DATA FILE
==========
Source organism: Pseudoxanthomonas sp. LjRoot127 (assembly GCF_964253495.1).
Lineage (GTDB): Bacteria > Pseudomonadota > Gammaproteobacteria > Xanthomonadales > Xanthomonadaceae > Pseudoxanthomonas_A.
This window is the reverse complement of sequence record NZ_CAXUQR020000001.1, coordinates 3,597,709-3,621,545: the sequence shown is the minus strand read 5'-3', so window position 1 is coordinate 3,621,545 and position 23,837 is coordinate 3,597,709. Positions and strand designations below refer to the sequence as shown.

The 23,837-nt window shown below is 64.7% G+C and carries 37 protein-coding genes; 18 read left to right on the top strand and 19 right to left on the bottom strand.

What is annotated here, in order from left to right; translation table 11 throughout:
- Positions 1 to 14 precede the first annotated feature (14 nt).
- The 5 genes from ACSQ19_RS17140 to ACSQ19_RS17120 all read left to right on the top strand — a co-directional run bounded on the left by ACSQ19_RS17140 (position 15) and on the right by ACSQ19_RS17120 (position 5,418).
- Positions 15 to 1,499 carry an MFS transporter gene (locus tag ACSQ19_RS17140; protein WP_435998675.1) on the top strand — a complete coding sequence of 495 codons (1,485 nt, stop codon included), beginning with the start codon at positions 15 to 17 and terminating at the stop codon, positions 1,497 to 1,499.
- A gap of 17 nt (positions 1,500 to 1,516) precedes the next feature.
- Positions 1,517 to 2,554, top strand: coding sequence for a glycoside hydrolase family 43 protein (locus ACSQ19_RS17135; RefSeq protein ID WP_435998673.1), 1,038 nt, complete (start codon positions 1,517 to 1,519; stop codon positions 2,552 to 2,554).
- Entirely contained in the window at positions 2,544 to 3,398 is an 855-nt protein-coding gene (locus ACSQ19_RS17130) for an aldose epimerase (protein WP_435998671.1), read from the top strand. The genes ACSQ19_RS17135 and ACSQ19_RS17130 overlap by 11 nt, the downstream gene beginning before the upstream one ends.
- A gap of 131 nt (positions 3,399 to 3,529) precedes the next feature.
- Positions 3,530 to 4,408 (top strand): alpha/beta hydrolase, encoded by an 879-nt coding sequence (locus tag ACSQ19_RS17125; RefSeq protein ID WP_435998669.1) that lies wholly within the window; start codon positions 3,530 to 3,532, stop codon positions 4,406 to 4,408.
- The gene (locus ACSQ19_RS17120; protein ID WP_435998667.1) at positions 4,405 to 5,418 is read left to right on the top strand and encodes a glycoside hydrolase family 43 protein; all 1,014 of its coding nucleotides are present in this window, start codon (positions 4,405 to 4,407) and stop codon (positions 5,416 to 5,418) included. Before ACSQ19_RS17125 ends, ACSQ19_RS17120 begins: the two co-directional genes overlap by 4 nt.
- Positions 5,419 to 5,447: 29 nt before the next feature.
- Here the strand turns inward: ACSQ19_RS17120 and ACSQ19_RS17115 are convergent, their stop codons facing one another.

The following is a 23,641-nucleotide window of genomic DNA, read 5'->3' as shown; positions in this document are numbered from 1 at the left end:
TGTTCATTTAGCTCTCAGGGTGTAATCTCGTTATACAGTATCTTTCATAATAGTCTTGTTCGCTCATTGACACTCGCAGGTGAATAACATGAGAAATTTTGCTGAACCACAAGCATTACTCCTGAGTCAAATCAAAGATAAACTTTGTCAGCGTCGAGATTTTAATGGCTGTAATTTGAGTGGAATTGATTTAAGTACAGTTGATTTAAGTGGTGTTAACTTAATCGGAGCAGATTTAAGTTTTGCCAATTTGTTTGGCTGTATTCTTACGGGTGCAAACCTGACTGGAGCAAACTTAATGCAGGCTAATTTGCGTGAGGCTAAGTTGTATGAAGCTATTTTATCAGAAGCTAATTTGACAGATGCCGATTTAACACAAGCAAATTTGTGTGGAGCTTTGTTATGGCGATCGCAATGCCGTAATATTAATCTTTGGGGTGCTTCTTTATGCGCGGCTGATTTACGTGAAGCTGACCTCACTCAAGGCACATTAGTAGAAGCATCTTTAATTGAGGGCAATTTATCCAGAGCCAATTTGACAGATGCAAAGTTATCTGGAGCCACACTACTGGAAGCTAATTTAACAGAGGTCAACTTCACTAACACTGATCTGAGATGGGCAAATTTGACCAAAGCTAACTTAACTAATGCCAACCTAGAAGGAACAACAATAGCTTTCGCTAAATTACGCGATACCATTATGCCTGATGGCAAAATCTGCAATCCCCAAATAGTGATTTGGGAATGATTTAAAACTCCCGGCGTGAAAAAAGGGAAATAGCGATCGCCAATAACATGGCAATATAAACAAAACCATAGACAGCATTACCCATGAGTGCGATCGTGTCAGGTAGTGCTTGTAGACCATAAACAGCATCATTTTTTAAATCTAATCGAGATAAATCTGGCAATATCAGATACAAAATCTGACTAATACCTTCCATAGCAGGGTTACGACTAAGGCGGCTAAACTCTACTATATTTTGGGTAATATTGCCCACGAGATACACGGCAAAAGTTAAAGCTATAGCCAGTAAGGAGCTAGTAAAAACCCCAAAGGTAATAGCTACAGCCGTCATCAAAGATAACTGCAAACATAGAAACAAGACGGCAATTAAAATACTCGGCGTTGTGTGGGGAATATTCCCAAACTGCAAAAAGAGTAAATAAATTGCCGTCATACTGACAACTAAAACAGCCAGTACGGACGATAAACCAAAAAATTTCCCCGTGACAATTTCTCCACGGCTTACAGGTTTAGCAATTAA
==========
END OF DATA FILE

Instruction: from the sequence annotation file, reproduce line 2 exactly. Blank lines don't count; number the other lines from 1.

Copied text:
Lineage (GTDB): Bacteria > Pseudomonadota > Gammaproteobacteria > Xanthomonadales > Xanthomonadaceae > Pseudoxanthomonas_A.